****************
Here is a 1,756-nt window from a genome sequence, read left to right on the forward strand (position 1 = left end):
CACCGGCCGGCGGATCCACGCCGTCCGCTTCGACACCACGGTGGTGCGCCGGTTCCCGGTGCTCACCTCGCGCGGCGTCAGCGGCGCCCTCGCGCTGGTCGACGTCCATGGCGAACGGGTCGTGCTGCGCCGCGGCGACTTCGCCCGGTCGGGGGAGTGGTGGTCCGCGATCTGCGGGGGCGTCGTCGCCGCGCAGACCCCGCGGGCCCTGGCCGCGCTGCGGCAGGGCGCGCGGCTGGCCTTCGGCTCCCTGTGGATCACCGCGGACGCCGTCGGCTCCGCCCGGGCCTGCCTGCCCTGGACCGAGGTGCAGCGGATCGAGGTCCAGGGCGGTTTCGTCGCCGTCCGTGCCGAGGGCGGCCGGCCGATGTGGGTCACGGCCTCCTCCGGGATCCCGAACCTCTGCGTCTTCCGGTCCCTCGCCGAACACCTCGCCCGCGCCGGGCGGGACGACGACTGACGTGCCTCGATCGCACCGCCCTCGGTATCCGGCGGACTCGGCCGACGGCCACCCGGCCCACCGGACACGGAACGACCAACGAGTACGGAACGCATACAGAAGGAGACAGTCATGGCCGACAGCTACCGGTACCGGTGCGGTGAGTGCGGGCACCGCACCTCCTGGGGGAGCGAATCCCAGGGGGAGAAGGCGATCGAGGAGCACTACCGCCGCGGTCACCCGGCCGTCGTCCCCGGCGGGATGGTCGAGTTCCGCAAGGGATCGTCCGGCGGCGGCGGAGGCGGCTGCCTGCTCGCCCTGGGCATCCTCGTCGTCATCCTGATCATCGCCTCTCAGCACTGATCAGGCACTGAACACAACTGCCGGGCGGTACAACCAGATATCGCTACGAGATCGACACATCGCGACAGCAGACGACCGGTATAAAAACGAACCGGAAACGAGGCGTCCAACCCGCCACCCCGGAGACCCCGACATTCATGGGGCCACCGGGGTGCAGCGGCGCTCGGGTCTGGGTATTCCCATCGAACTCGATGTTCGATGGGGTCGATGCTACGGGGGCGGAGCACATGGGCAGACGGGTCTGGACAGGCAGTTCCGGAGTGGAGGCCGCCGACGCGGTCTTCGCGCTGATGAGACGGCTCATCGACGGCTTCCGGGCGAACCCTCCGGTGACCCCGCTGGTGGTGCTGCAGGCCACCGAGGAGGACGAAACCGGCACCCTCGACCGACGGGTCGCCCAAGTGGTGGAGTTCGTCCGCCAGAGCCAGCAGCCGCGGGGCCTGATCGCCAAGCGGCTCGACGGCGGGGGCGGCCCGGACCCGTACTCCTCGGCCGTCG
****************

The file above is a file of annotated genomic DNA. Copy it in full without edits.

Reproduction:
Here is a 1,756-nt window from a genome sequence, read left to right on the forward strand (position 1 = left end):
CACCGGCCGGCGGATCCACGCCGTCCGCTTCGACACCACGGTGGTGCGCCGGTTCCCGGTGCTCACCTCGCGCGGCGTCAGCGGCGCCCTCGCGCTGGTCGACGTCCATGGCGAACGGGTCGTGCTGCGCCGCGGCGACTTCGCCCGGTCGGGGGAGTGGTGGTCCGCGATCTGCGGGGGCGTCGTCGCCGCGCAGACCCCGCGGGCCCTGGCCGCGCTGCGGCAGGGCGCGCGGCTGGCCTTCGGCTCCCTGTGGATCACCGCGGACGCCGTCGGCTCCGCCCGGGCCTGCCTGCCCTGGACCGAGGTGCAGCGGATCGAGGTCCAGGGCGGTTTCGTCGCCGTCCGTGCCGAGGGCGGCCGGCCGATGTGGGTCACGGCCTCCTCCGGGATCCCGAACCTCTGCGTCTTCCGGTCCCTCGCCGAACACCTCGCCCGCGCCGGGCGGGACGACGACTGACGTGCCTCGATCGCACCGCCCTCGGTATCCGGCGGACTCGGCCGACGGCCACCCGGCCCACCGGACACGGAACGACCAACGAGTACGGAACGCATACAGAAGGAGACAGTCATGGCCGACAGCTACCGGTACCGGTGCGGTGAGTGCGGGCACCGCACCTCCTGGGGGAGCGAATCCCAGGGGGAGAAGGCGATCGAGGAGCACTACCGCCGCGGTCACCCGGCCGTCGTCCCCGGCGGGATGGTCGAGTTCCGCAAGGGATCGTCCGGCGGCGGCGGAGGCGGCTGCCTGCTCGCCCTGGGCATCCTCGTCGTCATCCTGATCATCGCCTCTCAGCACTGATCAGGCACTGAACACAACTGCCGGGCGGTACAACCAGATATCGCTACGAGATCGACACATCGCGACAGCAGACGACCGGTATAAAAACGAACCGGAAACGAGGCGTCCAACCCGCCACCCCGGAGACCCCGACATTCATGGGGCCACCGGGGTGCAGCGGCGCTCGGGTCTGGGTATTCCCATCGAACTCGATGTTCGATGGGGTCGATGCTACGGGGGCGGAGCACATGGGCAGACGGGTCTGGACAGGCAGTTCCGGAGTGGAGGCCGCCGACGCGGTCTTCGCGCTGATGAGACGGCTCATCGACGGCTTCCGGGCGAACCCTCCGGTGACCCCGCTGGTGGTGCTGCAGGCCACCGAGGAGGACGAAACCGGCACCCTCGACCGACGGGTCGCCCAAGTGGTGGAGTTCGTCCGCCAGAGCCAGCAGCCGCGGGGCCTGATCGCCAAGCGGCTCGACGGCGGGGGCGGCCCGGACCCGTACTCCTCGGCCGTCG